The Secret to Happiness

The Secret to Happiness - Feelings Magnets Blog

Looking at the number of self-help books, online courses and retreats that exist it’s clear that we all just want to be happy and are willing to try many things to get there. I was hungry for tools, thirsty for advice and I devoured books and courses that seemed to contain answers. They all seemed to promise to give us the answer to happiness, to fulfilment, to finding our purpose or to abundance. At some point, I found myself very critical and suspicious of all these words of wisdom or step-be-step manuals to happiness. I thought, how can each of them be promising us the ultimate answer to all our problems? If they worked, there wouldn’t need to be so many of these books and courses.
Then I realized that many of them actually say similar things just in slightly different ways. They are not reinventing the wheel. I also realized that some things really resonated with me and others didn’t click at all. Sometimes I also needed to hear or read the same thing in several different ways before it really sunk in. While talking to friends, I also realized that what clicked for me, didn’t necessarily click for them. So, I concluded that maybe there was a place for all of these books, courses and tools because we are all different and may need different things to help us along the way.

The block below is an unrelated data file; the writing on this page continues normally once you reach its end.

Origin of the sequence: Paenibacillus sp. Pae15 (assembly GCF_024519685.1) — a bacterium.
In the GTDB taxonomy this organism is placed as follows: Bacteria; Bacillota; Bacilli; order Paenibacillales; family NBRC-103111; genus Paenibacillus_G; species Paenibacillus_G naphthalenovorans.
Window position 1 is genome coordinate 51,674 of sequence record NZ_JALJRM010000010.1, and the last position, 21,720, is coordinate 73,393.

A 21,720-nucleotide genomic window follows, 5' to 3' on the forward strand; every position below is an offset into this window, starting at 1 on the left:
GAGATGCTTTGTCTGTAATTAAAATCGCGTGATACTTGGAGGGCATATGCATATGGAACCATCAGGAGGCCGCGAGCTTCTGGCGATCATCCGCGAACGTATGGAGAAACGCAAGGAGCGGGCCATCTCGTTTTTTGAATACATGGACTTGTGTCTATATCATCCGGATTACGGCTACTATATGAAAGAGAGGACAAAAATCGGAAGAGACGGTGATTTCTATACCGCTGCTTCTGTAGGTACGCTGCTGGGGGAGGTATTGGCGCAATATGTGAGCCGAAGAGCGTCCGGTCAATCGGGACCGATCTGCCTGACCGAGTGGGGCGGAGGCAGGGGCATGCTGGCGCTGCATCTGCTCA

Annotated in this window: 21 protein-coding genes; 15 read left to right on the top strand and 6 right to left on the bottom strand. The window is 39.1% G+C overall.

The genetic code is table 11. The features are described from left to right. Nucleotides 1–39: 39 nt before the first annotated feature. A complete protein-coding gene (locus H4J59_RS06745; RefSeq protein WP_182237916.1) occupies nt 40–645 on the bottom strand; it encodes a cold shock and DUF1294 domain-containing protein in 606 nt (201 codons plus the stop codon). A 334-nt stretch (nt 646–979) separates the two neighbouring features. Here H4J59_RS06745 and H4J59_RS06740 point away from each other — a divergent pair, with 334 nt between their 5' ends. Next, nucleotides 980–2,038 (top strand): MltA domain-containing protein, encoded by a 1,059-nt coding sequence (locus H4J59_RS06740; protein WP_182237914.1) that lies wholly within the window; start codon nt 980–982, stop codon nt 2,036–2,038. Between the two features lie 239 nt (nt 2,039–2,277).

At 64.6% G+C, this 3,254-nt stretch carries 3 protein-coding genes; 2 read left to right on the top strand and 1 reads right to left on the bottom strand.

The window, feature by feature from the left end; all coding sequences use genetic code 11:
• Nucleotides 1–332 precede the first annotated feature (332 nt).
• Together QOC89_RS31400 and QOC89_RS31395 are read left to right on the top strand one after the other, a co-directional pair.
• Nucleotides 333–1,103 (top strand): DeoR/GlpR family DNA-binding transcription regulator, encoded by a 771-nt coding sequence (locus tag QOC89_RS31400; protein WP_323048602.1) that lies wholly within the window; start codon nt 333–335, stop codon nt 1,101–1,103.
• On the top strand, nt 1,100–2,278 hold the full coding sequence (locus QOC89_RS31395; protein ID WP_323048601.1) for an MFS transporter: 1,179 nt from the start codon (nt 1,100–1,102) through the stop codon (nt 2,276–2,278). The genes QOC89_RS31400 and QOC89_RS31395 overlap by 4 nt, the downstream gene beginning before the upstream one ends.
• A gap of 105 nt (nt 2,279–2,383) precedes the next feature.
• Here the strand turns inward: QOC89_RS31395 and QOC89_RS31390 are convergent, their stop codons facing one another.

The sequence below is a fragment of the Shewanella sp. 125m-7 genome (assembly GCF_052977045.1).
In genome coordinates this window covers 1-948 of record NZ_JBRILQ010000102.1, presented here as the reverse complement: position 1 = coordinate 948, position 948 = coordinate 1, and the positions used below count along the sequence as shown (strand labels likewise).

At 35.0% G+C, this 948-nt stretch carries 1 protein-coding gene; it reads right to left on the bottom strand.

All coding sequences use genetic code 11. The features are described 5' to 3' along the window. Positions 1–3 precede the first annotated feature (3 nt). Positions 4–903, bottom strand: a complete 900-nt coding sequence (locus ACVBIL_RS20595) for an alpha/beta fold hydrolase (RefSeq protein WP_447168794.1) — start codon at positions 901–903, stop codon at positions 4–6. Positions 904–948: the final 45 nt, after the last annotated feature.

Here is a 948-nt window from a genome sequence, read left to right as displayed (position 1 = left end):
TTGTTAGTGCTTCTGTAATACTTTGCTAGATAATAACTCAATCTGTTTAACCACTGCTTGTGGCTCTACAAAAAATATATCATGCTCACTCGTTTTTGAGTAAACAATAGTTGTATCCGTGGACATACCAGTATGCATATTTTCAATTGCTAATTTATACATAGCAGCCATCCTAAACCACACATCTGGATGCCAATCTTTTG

One size doesn’t fit all
What will bring us happiness and fulfilment doesn’t come in a ready to assemble box like a piece of IKEA furniture. We can’t all just go out and buy the same box, assemble it according to the instructions and then find pure bliss. It’s a little more adventurous than that. It’s more like we all have an empty toolbox that we get to fill. We get to try out different tools, decide which ones we like, which ones are useful to us and then either put them in our toolbox, or not. Ultimately, we may have some tools that are the same from one person to another but we may also have some unique ones.
Imagine your life like a visit to a workshop that has every possible tool in the world. You get to go into that workshop, try out all the tools – some that look familiar and some that you have never laid your eyes on before and that you may have no idea how to use. You get to experiment with all of them and then decide which ones you want to have in your toolbox. You choose the tools that you like to use the most, the ones that work for you and the ones that help you do what you want to do. Once you have your toolbox, you can take it with you wherever you go and you can pull out the tools you need when you need them. That’s what seems to be the best road to happiness, and it’s definitely not one-size-fits-all. Actually, it’s more like a mega real-life experiment.
Tools for happiness